Drilling fluid (mud) is an essential component of modern drilling processes: it lubricates and cools the drill bit and conveys drilled cuttings away from the borehole. This fluid is a mixture of expensive and environmentally sensitive
chemicals in a water- or oil-based solution. To reduce drilling operational costs and existing environmental concerns, shale shakers are used to mechanically filter cuttings and solids, enabling the drilling fluid to be recycled (Figure 1).
The three main shale shaker components are the hopper, the screen basket and the vibrator (Figure 2). The hopper, also known as the shaker base, serves as a collection pan for screened fluid, also known as underflow. The screen basket holds the fluid-sifting screens securely in place. The vibrator applies the vibratory force profile to the screen basket. The vibrator is generally a specialized set of electric motors connected to eccentric weights whose centrifugal forces are coupled to generate vibration profiles.
Historically, the progression of shale shaker design has been the introduction of finer mesh screens and more sophisticated screen vibration profiles. The design evolution comprises four distinct vibration profiles, as illustrated in Figure 3:
The unbalanced elliptical motion machines have a single rotating vibrator located above the screen basket’s centre of gravity. The resulting motion is elliptical at the ends of the deck and circular below the vibrator, as shown in Figure 3(a). These types of shakers usually have a downward slope that allows transportation of cuttings across the screen and off the discharge end. However, the downward slope reduces fluid retention time and limits machine capacity. The next generation of shale shakers, introduced in the late 1960s and early 1970s, produces a balanced circular motion, as illustrated in Figure 3(b). This type of motion can be achieved by placing a single rotating vibrator at the screen basket’s centre of gravity. The consistent, circular vibration allows adequate transport of solids with the screen basket in a horizontal orientation. Figure 3(c) illustrates a relatively new design that uses a pair of eccentric shafts rotating in opposite directions to produce linear screen basket motion. When placed at an angle to the screen basket, as shown in Figure 3(d), the eccentric shafts produce balanced elliptical motion. Linear and balanced elliptical motions provide superior separation and conveyance of cuttings, enabling inclined screens to provide improved liquid retention.
Shale shakers are traditionally designed and built for specific anticipated operating conditions. Factors that influence the associated vibration profile include the expected cutting types and mud flow rates. Because no one profile works efficiently across all drilling conditions, the shale shaker’s operating performance is fully specified at the design stage. Once the shale shaker has been built, its vibration profile is neither tunable nor adaptable; any field operation that deviates from anticipated conditions results in suboptimal shale shaker performance.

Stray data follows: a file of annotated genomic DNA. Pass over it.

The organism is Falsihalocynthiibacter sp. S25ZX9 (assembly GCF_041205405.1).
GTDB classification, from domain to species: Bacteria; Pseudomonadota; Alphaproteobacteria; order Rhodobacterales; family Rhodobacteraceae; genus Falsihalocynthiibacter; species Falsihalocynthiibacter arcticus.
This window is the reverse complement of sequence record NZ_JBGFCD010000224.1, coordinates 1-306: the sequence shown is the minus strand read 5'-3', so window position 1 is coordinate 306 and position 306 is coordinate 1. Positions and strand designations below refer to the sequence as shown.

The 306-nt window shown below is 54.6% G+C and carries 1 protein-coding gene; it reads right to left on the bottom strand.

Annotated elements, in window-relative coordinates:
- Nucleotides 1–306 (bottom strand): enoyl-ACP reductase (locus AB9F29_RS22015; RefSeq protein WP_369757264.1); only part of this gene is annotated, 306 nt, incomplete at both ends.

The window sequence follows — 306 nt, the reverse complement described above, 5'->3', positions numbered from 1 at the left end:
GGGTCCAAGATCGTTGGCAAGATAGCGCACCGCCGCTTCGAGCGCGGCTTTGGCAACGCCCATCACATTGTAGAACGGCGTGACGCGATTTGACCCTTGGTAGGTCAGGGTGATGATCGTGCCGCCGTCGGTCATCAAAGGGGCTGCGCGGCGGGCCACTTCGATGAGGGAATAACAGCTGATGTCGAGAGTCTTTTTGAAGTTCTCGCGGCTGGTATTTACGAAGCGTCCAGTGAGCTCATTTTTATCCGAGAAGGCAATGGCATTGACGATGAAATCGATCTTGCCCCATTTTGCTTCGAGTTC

To address the existing shale shaker design limitations and enable adaptable and optimal performance, a prescribed vibration system (PVS) is under consideration. This system comprises:
- Actuators, also referred to as circular force generators—these are motorized eccentric rotors
implemented in proximal pairs that enable the production of controllable rotating forces;
- Accelerometers affixed to the shale shaker structure for measuring the vibration profiles;
- A controller that monitors these sensors and regulates actuator force magnitudes and phases to
achieve and maintain a prescribed vibration profile.
Figure 4 shows a schematic of the PVS with three actuators mounted to the shale shaker. With appropriate actuator placement and sufficient force output, this system can be controlled to achieve all four of the primary vibration profiles of Figure 3. In addition, progressive elliptical shape motion, illustrated in Figure 4, can be attained. This vibration profile enables superior conveyance of cuttings and a staged processing of cuttings at the shale shaker entrance, middle and exit.
The increasing popularity of active vibration control strategies for low- to mid-frequency vibration problems has identified the need to optimize actuator layouts. Implementing an active vibration control solution for a well-posed problem has become practical, if not yet routine, given recent advances in control algorithms and microprocessors. However, the performance bottleneck for most systems involves poor compromise between performance and efficiency as a function of actuator placement. For simple systems, the designer can rely on intuition and experience
in placing actuators, but more complex systems require multiple actuators whose optimal placement may defy intuition, and optimization of such systems by trial and error can be costly and time consuming.
The presence of multiple attributes in an optimization problem, in principle, gives rise to a set of optimal solutions (known as Pareto-optimal solutions), instead of a single optimal solution. In the absence of any further information, none of these Pareto-optimal solutions can be said to be better than the others. This demands a user to find as many Pareto-optimal solutions as possible. The Pareto-optimal solutions to a multi-attribute optimization problem are often distributed very regularly in both the decision space and the objective space. A problem that arises, however, is how to normalize, prioritize and weight the contributions of the various objectives in arriving at a suitable measure. In addition, these objectives can interact or conflict with each other in nonlinear ways. The present research seeks a more general method for optimizing the locations of multiple actuators in a shale shaker system with conflicting attributes.